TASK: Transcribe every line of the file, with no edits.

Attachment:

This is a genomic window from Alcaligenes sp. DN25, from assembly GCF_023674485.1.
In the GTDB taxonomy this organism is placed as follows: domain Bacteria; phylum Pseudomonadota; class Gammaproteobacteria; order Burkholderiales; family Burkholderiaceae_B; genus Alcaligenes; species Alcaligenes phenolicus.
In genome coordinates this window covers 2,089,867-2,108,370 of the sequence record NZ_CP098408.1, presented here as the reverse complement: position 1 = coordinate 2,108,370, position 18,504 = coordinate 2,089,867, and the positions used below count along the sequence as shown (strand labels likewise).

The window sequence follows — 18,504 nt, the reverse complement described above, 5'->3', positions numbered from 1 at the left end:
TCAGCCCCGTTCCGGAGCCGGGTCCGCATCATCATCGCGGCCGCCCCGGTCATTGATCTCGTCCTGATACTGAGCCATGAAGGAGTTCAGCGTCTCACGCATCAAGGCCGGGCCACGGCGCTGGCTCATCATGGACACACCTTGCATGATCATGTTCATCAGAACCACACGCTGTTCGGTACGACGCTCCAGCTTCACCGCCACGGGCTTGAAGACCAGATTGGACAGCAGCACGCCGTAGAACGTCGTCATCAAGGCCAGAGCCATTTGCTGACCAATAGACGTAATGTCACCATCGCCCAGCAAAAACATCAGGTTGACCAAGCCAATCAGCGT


This is a genomic window from Alcaligenes sp. DN25, from assembly GCF_023674485.1.
In the GTDB taxonomy this organism is placed as follows: domain Bacteria; phylum Pseudomonadota; class Gammaproteobacteria; order Burkholderiales; family Burkholderiaceae_B; genus Alcaligenes; species Alcaligenes phenolicus.
In genome coordinates this window covers 2,089,867-2,108,370 of the sequence record NZ_CP098408.1, presented here as the reverse complement: position 1 = coordinate 2,108,370, position 18,504 = coordinate 2,089,867, and the positions used below count along the sequence as shown (strand labels likewise).

The window sequence follows — 18,504 nt, the reverse complement described above, 5'->3', positions numbered from 1 at the left end:
TCAGCCCCGTTCCGGAGCCGGGTCCGCATCATCATCGCGGCCGCCCCGGTCATTGATCTCGTCCTGATACTGAGCCATGAAGGAGTTCAGCGTCTCACGCATCAAGGCCGGGCCACGGCGCTGGCTCATCATGGACACACCTTGCATGATCATGTTCATCAGAACCACACGCTGTTCGGTACGACGCTCCAGCTTCACCGCCACGGGCTTGAAGACCAGATTGGACAGCAGCACGCCGTAGAACGTCGTCATCAAGGCCAGAGCCATTTGCTGACCAATAGACGTAATGTCACCATCGCCCAGCAAAAACATCAGGTTGACCAAGCCAATCAGCGT